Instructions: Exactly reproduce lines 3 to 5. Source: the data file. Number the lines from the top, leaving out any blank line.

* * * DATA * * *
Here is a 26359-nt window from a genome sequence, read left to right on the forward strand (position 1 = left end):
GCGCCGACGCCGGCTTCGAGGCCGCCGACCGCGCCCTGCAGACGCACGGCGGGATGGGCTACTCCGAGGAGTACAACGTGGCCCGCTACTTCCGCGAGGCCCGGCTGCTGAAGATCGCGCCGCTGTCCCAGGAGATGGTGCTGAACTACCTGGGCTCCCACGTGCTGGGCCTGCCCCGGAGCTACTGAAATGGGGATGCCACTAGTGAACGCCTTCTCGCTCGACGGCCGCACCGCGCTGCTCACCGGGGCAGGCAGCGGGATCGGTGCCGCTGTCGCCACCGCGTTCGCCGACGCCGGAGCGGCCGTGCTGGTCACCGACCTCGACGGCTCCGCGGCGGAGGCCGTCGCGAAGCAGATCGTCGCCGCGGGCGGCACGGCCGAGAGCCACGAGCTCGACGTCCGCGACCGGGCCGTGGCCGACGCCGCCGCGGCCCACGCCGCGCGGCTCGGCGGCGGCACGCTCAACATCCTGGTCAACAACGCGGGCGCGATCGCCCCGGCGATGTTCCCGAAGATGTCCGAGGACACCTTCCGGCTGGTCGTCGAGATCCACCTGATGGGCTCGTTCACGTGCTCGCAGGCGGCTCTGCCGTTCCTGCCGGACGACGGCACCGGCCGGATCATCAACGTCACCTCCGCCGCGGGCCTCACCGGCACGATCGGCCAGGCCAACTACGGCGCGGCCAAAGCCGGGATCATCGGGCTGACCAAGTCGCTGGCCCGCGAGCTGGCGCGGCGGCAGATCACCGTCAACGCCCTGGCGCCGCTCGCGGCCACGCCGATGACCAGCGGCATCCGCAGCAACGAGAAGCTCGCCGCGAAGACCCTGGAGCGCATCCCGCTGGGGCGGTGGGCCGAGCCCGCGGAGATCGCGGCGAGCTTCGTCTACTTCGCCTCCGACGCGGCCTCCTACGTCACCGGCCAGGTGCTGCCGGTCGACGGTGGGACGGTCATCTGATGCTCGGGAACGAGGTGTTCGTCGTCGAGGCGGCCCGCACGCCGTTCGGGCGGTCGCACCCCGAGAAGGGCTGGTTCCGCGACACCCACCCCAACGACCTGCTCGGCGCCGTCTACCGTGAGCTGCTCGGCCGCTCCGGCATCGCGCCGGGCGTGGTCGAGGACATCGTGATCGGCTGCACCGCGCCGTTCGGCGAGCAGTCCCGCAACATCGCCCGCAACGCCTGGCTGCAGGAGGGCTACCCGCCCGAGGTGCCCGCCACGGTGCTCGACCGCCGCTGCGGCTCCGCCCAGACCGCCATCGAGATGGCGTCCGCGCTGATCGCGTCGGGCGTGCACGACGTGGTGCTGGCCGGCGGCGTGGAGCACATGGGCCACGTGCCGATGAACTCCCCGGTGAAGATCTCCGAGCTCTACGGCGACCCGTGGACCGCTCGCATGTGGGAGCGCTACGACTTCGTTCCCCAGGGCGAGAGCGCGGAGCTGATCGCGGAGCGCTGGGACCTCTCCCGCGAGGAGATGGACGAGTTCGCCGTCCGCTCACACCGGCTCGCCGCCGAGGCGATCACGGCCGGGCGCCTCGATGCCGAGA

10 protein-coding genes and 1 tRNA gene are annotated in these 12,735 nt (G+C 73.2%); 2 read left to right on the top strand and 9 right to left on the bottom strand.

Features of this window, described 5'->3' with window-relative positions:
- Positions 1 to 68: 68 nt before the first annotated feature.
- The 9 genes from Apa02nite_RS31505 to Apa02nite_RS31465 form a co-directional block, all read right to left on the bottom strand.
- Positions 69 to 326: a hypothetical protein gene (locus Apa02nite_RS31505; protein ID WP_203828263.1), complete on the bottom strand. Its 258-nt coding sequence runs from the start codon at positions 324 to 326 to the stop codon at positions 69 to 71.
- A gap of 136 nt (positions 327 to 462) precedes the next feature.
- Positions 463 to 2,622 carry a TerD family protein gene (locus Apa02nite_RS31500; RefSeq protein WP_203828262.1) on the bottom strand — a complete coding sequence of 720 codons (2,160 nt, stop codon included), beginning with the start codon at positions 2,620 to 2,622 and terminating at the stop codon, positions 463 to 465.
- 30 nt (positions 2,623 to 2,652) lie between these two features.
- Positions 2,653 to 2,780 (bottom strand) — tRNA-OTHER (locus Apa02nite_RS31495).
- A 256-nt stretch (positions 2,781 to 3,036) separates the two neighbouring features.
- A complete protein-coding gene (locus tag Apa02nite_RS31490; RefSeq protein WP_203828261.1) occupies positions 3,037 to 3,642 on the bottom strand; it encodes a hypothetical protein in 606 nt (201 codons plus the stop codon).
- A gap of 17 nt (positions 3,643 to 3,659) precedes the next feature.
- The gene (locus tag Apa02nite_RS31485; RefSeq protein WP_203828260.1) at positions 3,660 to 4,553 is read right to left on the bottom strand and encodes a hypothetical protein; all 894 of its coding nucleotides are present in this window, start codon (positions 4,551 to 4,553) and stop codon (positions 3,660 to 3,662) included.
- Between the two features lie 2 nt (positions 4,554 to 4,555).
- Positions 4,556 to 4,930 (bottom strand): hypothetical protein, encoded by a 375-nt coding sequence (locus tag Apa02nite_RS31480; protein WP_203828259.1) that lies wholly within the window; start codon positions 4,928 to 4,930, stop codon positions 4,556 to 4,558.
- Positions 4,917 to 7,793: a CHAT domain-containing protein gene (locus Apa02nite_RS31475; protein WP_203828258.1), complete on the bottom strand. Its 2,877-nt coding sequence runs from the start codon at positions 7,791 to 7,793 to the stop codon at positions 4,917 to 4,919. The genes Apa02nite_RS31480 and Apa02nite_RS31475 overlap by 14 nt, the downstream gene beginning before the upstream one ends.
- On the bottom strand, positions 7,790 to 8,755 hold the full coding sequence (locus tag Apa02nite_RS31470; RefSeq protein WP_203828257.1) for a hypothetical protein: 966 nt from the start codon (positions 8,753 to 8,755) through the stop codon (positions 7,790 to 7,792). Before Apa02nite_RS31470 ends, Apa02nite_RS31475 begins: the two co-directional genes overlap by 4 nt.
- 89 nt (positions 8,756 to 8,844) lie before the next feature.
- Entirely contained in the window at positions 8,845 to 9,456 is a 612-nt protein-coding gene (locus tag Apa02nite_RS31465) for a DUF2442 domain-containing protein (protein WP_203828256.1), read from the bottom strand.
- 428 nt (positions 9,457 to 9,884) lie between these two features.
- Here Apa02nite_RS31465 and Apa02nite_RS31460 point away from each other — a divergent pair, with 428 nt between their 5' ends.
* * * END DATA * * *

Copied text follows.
10 protein-coding genes and 1 tRNA gene are annotated in these 12,735 nt (G+C 73.2%); 2 read left to right on the top strand and 9 right to left on the bottom strand.

Features of this window, described 5'->3' with window-relative positions:
- Positions 1 to 68: 68 nt before the first annotated feature.